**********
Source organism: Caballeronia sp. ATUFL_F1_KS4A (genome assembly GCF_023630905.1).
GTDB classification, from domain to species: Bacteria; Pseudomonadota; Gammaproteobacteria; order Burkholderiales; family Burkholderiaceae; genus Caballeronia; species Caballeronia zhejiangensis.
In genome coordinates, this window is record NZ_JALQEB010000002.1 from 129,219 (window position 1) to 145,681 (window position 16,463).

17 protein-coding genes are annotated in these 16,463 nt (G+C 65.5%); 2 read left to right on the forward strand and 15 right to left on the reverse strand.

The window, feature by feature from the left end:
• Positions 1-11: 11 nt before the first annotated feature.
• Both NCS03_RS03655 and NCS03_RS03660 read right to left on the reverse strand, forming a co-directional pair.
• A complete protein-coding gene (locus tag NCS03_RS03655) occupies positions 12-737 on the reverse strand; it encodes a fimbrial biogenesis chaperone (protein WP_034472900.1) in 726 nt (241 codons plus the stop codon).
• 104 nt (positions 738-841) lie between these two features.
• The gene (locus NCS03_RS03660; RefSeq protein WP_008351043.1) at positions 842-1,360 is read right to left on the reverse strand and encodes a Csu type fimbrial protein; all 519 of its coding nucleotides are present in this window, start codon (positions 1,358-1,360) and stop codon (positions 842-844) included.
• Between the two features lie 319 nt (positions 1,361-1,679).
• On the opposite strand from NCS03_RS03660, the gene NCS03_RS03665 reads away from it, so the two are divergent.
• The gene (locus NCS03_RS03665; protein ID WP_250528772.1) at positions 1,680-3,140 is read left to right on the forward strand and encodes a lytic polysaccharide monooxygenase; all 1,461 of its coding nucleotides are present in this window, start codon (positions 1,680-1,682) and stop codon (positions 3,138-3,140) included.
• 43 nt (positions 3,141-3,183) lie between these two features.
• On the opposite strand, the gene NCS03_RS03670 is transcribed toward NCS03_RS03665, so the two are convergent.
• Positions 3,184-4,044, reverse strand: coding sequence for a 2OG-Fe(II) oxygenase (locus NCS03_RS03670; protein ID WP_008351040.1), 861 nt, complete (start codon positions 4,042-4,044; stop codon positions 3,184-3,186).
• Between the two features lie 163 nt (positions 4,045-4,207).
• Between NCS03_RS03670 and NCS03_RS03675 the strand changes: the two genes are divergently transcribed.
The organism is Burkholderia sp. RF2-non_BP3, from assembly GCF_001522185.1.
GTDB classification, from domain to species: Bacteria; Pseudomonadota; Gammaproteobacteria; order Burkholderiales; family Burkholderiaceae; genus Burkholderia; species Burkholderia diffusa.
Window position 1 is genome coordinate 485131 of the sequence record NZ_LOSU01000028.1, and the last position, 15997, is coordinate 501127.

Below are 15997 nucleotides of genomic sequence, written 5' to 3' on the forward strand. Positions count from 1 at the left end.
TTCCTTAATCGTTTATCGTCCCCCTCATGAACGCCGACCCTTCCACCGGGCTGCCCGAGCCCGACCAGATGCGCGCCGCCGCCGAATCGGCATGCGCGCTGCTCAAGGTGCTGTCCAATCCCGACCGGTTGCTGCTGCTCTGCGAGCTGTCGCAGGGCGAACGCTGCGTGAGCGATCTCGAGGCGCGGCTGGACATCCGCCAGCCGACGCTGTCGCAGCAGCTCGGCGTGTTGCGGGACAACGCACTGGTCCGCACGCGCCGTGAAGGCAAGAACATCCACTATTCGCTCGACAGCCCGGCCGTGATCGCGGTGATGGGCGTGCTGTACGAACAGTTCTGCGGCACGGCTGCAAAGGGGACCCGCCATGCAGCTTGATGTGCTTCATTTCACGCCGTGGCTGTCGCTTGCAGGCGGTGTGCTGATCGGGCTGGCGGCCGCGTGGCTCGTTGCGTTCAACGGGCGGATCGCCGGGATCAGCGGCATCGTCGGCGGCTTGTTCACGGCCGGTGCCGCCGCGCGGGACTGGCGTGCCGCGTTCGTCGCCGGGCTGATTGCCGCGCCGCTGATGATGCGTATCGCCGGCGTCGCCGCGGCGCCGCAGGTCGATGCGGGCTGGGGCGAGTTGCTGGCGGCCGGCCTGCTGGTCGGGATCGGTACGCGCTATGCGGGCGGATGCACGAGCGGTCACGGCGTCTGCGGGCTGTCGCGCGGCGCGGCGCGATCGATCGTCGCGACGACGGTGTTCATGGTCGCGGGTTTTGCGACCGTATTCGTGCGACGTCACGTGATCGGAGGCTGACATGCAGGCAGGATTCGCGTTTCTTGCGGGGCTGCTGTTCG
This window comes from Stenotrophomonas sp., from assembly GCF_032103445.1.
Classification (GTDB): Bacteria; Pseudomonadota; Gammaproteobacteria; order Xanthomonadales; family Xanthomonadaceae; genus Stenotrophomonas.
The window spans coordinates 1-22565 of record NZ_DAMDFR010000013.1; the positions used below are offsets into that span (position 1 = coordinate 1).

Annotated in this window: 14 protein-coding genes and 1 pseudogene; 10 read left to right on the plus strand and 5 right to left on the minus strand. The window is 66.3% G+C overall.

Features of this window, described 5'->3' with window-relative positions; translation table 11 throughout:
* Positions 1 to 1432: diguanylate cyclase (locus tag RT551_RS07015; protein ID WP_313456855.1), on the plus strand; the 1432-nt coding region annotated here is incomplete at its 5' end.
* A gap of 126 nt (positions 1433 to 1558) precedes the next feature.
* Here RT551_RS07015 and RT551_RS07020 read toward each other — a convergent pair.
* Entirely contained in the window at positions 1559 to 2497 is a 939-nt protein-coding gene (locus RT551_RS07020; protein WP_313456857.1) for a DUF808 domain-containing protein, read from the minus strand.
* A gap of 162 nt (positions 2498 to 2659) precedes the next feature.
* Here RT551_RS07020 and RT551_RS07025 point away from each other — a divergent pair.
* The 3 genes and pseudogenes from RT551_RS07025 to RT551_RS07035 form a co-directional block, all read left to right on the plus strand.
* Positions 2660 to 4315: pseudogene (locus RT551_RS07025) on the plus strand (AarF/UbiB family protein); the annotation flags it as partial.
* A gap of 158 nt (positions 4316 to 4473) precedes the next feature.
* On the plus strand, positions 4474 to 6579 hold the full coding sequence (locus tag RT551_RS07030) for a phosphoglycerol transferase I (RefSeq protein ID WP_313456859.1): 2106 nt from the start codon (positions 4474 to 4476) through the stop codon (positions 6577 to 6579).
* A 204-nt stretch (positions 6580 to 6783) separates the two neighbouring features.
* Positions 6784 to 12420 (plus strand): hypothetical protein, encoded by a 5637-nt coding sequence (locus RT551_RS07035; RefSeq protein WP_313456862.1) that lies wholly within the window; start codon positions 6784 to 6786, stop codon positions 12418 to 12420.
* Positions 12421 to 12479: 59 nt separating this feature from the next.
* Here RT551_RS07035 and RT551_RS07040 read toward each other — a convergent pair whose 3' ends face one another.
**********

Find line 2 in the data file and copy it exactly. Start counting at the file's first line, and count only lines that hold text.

GTDB classification, from domain to species: Bacteria; Pseudomonadota; Gammaproteobacteria; order Burkholderiales; family Burkholderiaceae; genus Caballeronia; species Caballeronia zhejiangensis.